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Open Access Publications from the University of California

Women's Work: Images of Production and Reproduction in Pre-Hispanic Southern Central America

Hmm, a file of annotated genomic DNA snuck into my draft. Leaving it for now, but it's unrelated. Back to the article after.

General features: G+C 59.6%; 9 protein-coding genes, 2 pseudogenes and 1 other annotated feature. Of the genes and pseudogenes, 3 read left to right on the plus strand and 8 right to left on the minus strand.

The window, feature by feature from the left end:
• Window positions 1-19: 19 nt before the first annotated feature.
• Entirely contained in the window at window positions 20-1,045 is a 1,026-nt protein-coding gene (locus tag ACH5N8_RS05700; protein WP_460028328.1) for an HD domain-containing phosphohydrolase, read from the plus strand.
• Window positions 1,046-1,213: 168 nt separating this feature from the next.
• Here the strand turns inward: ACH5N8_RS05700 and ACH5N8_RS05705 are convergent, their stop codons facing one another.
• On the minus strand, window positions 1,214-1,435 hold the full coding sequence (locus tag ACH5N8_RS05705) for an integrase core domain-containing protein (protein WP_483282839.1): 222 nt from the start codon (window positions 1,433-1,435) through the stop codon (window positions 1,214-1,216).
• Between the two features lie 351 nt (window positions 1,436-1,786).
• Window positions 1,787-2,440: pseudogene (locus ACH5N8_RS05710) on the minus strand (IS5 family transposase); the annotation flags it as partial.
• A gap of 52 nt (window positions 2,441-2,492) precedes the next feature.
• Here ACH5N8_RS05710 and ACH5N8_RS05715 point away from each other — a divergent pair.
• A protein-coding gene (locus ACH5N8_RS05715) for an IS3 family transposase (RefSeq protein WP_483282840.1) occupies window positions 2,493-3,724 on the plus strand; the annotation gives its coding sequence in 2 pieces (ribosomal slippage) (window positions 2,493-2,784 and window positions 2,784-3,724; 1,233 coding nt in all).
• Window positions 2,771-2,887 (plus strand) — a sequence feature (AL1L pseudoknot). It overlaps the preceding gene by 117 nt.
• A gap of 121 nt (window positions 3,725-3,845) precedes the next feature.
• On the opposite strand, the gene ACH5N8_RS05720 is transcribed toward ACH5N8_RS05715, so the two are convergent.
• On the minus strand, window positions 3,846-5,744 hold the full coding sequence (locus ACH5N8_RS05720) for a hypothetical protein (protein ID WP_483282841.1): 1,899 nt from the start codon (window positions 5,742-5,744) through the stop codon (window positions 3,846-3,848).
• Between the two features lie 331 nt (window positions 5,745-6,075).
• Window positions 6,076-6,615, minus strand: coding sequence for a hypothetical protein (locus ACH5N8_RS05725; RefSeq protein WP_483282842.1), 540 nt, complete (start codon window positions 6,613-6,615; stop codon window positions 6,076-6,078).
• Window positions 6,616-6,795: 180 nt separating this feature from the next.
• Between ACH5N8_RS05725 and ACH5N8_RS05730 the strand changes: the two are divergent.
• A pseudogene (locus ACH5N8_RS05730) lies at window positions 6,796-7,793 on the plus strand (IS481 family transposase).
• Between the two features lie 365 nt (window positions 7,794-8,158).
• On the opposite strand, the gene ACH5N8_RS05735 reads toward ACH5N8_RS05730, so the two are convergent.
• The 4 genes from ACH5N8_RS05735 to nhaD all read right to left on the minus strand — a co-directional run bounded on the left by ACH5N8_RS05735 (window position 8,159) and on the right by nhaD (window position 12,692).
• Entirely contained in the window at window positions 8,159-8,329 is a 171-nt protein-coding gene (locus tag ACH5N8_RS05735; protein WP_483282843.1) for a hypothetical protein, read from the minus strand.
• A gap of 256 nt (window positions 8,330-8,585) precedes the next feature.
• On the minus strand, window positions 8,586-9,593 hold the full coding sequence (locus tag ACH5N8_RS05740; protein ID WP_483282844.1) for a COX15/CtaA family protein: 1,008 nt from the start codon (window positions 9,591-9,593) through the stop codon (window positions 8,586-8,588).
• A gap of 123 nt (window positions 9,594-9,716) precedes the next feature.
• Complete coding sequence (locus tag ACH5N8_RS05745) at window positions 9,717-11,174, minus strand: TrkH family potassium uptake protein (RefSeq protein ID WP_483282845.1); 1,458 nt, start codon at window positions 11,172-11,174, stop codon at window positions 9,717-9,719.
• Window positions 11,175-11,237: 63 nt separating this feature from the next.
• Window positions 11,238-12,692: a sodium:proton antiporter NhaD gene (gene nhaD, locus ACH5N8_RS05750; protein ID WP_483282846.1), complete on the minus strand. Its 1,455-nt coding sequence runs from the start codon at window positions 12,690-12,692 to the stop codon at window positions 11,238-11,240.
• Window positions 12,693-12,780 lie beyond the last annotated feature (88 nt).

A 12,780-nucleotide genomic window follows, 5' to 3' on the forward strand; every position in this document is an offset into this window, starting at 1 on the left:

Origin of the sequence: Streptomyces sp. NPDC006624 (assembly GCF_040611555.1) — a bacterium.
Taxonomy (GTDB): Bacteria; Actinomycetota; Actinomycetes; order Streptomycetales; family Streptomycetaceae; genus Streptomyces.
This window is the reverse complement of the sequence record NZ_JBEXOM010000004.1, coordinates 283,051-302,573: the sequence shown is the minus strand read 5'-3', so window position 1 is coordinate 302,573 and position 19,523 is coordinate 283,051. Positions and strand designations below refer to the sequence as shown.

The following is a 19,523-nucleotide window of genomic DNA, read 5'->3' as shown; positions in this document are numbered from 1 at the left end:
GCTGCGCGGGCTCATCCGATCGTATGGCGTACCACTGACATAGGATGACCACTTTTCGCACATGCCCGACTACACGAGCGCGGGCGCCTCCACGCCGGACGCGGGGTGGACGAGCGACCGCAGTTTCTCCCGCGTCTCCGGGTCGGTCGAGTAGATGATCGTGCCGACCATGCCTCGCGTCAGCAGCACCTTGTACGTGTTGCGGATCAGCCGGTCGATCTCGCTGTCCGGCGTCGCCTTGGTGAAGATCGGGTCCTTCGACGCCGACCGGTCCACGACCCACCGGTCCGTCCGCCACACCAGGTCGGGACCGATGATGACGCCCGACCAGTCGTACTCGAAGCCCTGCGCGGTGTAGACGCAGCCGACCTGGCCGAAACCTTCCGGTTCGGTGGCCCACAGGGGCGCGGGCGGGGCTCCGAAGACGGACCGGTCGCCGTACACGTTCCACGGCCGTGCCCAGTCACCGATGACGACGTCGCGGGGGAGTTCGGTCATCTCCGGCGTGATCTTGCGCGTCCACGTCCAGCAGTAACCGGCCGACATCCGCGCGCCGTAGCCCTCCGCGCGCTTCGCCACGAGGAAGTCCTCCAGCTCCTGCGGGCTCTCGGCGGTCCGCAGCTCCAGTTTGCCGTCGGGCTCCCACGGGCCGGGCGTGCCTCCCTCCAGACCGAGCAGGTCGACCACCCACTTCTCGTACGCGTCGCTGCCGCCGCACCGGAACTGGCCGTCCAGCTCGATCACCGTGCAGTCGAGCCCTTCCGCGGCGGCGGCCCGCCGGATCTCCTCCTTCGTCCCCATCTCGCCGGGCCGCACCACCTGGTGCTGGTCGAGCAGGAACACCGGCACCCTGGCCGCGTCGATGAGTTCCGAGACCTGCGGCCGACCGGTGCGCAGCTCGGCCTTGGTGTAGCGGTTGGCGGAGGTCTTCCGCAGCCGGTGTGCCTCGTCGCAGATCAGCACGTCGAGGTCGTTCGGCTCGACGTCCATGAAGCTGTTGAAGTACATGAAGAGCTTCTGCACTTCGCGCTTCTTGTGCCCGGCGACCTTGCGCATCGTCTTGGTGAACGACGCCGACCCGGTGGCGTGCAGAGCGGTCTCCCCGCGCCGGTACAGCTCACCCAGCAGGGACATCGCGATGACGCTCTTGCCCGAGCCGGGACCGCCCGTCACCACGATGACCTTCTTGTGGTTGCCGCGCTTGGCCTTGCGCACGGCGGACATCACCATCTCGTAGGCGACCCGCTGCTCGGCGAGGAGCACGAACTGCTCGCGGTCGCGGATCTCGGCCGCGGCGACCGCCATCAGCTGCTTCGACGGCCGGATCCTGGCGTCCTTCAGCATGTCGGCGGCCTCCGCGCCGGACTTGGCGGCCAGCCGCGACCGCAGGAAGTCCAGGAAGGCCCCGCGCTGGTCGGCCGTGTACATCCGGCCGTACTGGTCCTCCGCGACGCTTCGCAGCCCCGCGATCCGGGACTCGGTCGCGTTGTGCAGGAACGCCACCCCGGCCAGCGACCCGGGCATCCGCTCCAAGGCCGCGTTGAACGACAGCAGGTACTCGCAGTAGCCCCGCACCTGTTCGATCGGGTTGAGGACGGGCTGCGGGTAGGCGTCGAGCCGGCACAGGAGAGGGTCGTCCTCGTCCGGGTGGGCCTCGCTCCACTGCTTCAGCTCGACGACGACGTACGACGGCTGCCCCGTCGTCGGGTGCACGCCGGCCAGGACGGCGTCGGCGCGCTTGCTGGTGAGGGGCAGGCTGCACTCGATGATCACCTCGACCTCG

What interests prompted the production of human images in the indigenous cultures of Central America? This question is explored here by counterposing three diverse yet interconnected traditions of human representation: those of the Classic Lowland Maya, the Honduran Ulua-Polychrome makers, and the Lower Central American cultures of Nicaragua and Costa Rica. Disjunctions in the contexts of use and disposal of human images demonstrate different selective gender stereotypes in these three traditions and indicate that the contrast between the household and the public arena is of varying concern. When these images are placed in local developmental chronologies it becomes apparent that the production of public representations of stereotyped male and female actions that are disjunctive (varying in media or in the contrasts selected for emphasis) is associated with episodes of intensification of social stratification. The production of human representations in these societies may be a means through which the negotiation of men's and women's social status took place during times of change.

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